11 Trees with White Flowers

White flowers are fairly uncommon but you’ll have plenty of choices if you want one in your yard or garden. Let’s look at trees with white flowers!

Here are 11 trees with white flowers

Southern Magnolia

trees with white flowers

Native to the southeastern parts of the United States, particularly east Texas, central Florida and Virginia, Southern Magnolia can be grown in zones 7 to 9.

When it comes to white flowers, the ones Magnolia offers are hard to beat. The large creamy blooms can range from 8 to 12 inches in diameter and exhibit a fragrant aroma when you get close to it. It’s an evergreen tree that you should put in full sun or partial shade.

Sweet Tea

trees with white flowers

Gordlinia grandiflora is a staple in the Southern regions and gives out intensely sweet-smelling flowers in summer and spring.

‘Sweet Tea’ Gordlinia is actually a vigorous hybrid you can grow in zones 7 to 10. It can grow up to 30 feet high and 10 feet wide as long as you give it full sun and constant watering. It’s an evergreen plant that comes back every year as long as the temperature and season allows.

White Redbud

White Redbud, particularly ‘Royal White’ is an easy goer that thrives in nearly every state. It boasts an expansive growing zone (4 through 9), which speaks volumes about its hardiness and survivability.

Redbuds are known to grow as big as 25 feet tall and have a 20 feet spread. As for the color, you have to choose ‘Royal White’ to get the white blooms you need come April. The flowers turn to pale yellow, then yellow green in fall season and are curiously shaped like mini hearts.

White Dogwood

trees with white flowers

Perhaps the most famous tree with white flowers in the US, the White Dogwood can be found in yards and landscapes across the country.

Flowering dogwood is a species that’s native to Mexico and the eastern part of North America. Unlike other shrubs and trees that only bloom in a single season, dogwoods are prolific all-year round and offer a shower of white starting in spring and all the way through fall.

White Dogwood is hardy in zones 5 to 9 and requires partial sun and shade. You’ll also want a loamy and well-draining soil, as well as regular watering.

White Rose of Sharon

Part of the hibiscus species, White Chiffon is the term of endearment for those who are fortunate enough to have it in their yard.

It’s worth noting that the shrub is considered invasive in many US states. If you could contain them in garden beds or pots then you’ll have kept it from taking the spotlight in your yard or garden.

The white blooms are tightly packed together and last from June through September. It will need a location in your landscape that gets full sun in zones 5 to 8.

Japanese Lilac

trees with white flowers

Although largely considered a shrub, growers can train their Japanese Lilac to assume a tree shape through careful pruning.

Japanese Lilac is hardy in zones 3 to 7 and grows better in colder climates. That said, you should plant it where it gets morning sun and shade in the afternoon. For landscaping options the choices are many- it works very well as a privacy hedge, a lawn or street tree or beside a patio or deck.

White creamy flowers appear in June and have a distinctly sweet aroma.

Spring Snow Crabapple

Spring Snow Crabapple is known as crabapple and a favorite ornamental tree by many US homeowners. The good news is that you can group them together or a standalone accent in your landscape.

‘Spring Snow’ is aptly named as the pure white flowers make the tree look like it was caught in a snowstorm. The tree blooms in April and requires full sun in USDA zones 4 through 8, and part shade in other zones. In the fall season, the mint green leaves turn yellow in preparation for the cold ahead.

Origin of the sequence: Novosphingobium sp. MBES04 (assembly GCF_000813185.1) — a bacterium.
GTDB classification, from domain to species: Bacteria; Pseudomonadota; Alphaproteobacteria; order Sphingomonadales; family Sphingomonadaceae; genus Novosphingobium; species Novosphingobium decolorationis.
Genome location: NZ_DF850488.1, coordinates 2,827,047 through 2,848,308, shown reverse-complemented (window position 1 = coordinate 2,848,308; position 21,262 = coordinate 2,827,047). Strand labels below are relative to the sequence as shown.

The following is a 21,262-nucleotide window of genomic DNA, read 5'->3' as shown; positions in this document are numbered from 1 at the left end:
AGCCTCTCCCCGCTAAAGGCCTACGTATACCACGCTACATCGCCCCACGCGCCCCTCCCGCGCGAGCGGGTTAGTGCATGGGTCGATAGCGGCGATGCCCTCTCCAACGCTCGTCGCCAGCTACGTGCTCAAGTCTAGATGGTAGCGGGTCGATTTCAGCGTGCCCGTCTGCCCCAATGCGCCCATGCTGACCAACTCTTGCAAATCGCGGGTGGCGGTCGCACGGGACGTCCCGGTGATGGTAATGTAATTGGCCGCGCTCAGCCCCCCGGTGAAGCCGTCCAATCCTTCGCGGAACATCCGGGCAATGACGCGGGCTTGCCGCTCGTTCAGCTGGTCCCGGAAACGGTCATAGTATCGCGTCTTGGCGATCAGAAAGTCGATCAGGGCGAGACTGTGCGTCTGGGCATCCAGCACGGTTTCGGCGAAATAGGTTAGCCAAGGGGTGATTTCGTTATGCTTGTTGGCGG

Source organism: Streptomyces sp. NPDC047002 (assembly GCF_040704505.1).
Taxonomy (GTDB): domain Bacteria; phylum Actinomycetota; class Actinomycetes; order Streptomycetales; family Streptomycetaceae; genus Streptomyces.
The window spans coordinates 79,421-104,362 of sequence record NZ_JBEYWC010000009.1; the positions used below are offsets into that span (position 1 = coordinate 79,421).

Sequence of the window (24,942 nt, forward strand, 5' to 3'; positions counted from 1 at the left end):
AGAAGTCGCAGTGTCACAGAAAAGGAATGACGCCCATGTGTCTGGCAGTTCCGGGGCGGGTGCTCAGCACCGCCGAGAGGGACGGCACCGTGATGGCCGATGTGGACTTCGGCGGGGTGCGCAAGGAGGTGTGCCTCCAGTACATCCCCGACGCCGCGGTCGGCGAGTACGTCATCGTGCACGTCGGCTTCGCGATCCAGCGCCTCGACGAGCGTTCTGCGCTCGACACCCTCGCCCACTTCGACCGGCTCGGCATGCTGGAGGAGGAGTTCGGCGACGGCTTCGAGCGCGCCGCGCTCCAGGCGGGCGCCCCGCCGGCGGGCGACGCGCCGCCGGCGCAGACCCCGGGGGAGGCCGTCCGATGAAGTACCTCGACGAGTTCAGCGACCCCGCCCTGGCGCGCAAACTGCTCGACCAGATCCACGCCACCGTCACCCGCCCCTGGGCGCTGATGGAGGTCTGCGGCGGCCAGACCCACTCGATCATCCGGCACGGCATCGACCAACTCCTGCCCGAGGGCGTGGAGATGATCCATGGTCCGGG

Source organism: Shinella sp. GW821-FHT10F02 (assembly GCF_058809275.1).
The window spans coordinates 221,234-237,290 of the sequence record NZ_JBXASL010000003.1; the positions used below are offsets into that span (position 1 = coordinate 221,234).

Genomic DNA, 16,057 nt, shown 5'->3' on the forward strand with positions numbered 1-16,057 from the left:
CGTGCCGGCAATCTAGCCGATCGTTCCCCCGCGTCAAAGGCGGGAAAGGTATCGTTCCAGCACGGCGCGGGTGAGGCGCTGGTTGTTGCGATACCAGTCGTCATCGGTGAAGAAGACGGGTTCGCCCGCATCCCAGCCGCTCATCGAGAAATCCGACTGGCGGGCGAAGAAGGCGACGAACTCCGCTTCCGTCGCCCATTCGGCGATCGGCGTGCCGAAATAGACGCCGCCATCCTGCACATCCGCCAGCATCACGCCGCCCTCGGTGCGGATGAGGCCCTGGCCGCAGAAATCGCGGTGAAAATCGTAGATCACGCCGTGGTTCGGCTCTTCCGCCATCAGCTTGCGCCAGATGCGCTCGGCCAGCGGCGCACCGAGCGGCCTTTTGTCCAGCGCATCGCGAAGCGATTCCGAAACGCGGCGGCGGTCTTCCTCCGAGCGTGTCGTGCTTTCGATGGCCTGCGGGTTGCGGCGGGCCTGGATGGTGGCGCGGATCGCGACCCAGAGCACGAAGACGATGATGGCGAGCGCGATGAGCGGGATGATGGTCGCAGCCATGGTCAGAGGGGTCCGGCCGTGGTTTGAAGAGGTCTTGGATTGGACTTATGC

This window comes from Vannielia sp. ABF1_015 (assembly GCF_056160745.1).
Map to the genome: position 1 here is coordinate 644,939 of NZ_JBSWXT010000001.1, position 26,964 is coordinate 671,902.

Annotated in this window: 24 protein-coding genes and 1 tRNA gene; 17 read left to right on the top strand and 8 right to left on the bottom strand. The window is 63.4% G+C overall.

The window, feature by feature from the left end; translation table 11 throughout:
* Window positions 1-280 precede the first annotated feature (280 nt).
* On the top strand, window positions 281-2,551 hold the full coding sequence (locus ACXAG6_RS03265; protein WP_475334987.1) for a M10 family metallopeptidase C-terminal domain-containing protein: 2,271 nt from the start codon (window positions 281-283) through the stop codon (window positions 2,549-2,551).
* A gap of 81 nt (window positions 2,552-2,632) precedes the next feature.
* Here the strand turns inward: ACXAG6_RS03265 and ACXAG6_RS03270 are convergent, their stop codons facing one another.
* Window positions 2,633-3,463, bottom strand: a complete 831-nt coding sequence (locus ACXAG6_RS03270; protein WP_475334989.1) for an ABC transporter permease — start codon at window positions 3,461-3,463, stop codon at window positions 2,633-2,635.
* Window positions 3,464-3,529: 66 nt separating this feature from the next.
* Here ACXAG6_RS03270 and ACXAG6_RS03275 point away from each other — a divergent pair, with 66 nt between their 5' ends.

Cleveland Pear Tree

From afar you’ll understand why the Cleveland Pear Tree is named as such- the shape of the foliage is a natural oval, and the leaves are a superb light lemon-yellow hue. It will surely become a topic of conversation whenever you have friends or relatives coming by.

This species is beginner-friendly and native to Ohio. It grows well in zones 5 through 9 but it’s not recommended in California and Arizona. Aside from the white blanket of blossoms, the leaves changing are a spectacular transformation from green to mahogany in the fall season.

American Fringe

Those living in zones 3 through 9 will definitely want an American Fringe Flowering Tree in their yard collection. It’s tough and will usually survive winters and cold temperatures and reward you with thin white flowers in late spring to early summer.

American Fringe White boasts elegant spear-shaped leaves that look great in borders and out in the yard. It does very well in partial sun and moist soil and doesn’t want its roots to get too dry. Pruning is rarely needed and the tree shapes itself. Plus, you’ll be able to see blue-colored berries when they’re fully mature.

Washington Hawthorn

A compact tree that’s made for small spaces, you can plant the Washington Hawthorn in a location that gets plenty of sun and bright light throughout the day.

When spring comes around you might find yourself staring at red-purple leaves, which eventually transforms into green. When flowers form they appear in packed white clusters, which then turns into red berries.

Washington grows well in the state and in zones 3 through 8.

Natchez Crape Myrtle Tree

A fast-growing small tree, the Natchez Crape Myrtle has earned the nickname ‘Lilac of the South’ because of comparisons to the plant.

Natchez can grow practically anywhere in the US and in any type of soil. It loves getting full sunlight and without obstructions or shade from other trees.

Get the conditions right and you’ll be witness to an amazing display of small white blooms at the ends of the tree’s stems. Make sure to water every now and then for the tree to sprout flowers.

Related Article: 7 White Flowering Trees in Texas